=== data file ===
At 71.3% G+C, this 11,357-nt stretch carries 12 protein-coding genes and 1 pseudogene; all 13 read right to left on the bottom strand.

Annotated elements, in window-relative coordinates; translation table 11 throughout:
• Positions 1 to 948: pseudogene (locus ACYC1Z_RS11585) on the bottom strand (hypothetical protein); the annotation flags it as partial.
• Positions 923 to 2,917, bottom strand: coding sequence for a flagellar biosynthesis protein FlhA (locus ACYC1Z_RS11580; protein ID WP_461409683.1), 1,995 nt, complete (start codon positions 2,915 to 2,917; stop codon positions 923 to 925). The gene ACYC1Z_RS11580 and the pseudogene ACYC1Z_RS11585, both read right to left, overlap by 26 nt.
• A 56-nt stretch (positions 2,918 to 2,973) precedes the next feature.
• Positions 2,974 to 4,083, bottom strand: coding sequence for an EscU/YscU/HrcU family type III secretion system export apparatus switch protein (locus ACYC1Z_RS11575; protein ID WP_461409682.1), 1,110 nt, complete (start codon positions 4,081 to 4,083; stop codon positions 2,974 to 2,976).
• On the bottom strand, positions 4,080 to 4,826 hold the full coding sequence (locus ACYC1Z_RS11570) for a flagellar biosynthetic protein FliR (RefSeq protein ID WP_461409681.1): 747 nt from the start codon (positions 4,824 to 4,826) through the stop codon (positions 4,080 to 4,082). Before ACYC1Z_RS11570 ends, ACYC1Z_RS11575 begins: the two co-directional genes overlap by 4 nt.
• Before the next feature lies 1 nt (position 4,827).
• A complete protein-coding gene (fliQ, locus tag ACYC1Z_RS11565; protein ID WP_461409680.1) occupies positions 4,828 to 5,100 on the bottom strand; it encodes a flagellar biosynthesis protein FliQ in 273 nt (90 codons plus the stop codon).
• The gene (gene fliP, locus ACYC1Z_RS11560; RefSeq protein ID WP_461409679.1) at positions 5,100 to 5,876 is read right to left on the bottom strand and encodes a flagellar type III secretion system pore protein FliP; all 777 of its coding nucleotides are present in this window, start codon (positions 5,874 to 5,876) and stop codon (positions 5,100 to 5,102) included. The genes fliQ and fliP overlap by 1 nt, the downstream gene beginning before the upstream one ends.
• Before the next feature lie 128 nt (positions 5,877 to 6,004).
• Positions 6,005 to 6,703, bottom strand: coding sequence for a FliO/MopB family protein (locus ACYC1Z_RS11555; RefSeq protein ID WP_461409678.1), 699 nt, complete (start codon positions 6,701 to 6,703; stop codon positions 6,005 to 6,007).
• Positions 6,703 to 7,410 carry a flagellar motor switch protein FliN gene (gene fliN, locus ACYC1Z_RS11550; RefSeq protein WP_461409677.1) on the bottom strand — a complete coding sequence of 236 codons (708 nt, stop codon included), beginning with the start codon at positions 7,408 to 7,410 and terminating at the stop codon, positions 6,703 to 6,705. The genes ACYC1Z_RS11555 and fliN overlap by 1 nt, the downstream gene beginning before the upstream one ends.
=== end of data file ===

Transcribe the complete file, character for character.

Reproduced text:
At 71.3% G+C, this 11,357-nt stretch carries 12 protein-coding genes and 1 pseudogene; all 13 read right to left on the bottom strand.

Annotated elements, in window-relative coordinates; translation table 11 throughout:
• Positions 1 to 948: pseudogene (locus ACYC1Z_RS11585) on the bottom strand (hypothetical protein); the annotation flags it as partial.
• Positions 923 to 2,917, bottom strand: coding sequence for a flagellar biosynthesis protein FlhA (locus ACYC1Z_RS11580; protein ID WP_461409683.1), 1,995 nt, complete (start codon positions 2,915 to 2,917; stop codon positions 923 to 925). The gene ACYC1Z_RS11580 and the pseudogene ACYC1Z_RS11585, both read right to left, overlap by 26 nt.
• A 56-nt stretch (positions 2,918 to 2,973) precedes the next feature.
• Positions 2,974 to 4,083, bottom strand: coding sequence for an EscU/YscU/HrcU family type III secretion system export apparatus switch protein (locus ACYC1Z_RS11575; protein ID WP_461409682.1), 1,110 nt, complete (start codon positions 4,081 to 4,083; stop codon positions 2,974 to 2,976).
• On the bottom strand, positions 4,080 to 4,826 hold the full coding sequence (locus ACYC1Z_RS11570) for a flagellar biosynthetic protein FliR (RefSeq protein ID WP_461409681.1): 747 nt from the start codon (positions 4,824 to 4,826) through the stop codon (positions 4,080 to 4,082). Before ACYC1Z_RS11570 ends, ACYC1Z_RS11575 begins: the two co-directional genes overlap by 4 nt.
• Before the next feature lies 1 nt (position 4,827).
• A complete protein-coding gene (fliQ, locus tag ACYC1Z_RS11565; protein ID WP_461409680.1) occupies positions 4,828 to 5,100 on the bottom strand; it encodes a flagellar biosynthesis protein FliQ in 273 nt (90 codons plus the stop codon).
• The gene (gene fliP, locus ACYC1Z_RS11560; RefSeq protein ID WP_461409679.1) at positions 5,100 to 5,876 is read right to left on the bottom strand and encodes a flagellar type III secretion system pore protein FliP; all 777 of its coding nucleotides are present in this window, start codon (positions 5,874 to 5,876) and stop codon (positions 5,100 to 5,102) included. The genes fliQ and fliP overlap by 1 nt, the downstream gene beginning before the upstream one ends.
• Before the next feature lie 128 nt (positions 5,877 to 6,004).
• Positions 6,005 to 6,703, bottom strand: coding sequence for a FliO/MopB family protein (locus ACYC1Z_RS11555; RefSeq protein ID WP_461409678.1), 699 nt, complete (start codon positions 6,701 to 6,703; stop codon positions 6,005 to 6,007).
• Positions 6,703 to 7,410 carry a flagellar motor switch protein FliN gene (gene fliN, locus ACYC1Z_RS11550; RefSeq protein WP_461409677.1) on the bottom strand — a complete coding sequence of 236 codons (708 nt, stop codon included), beginning with the start codon at positions 7,408 to 7,410 and terminating at the stop codon, positions 6,703 to 6,705. The genes ACYC1Z_RS11555 and fliN overlap by 1 nt, the downstream gene beginning before the upstream one ends.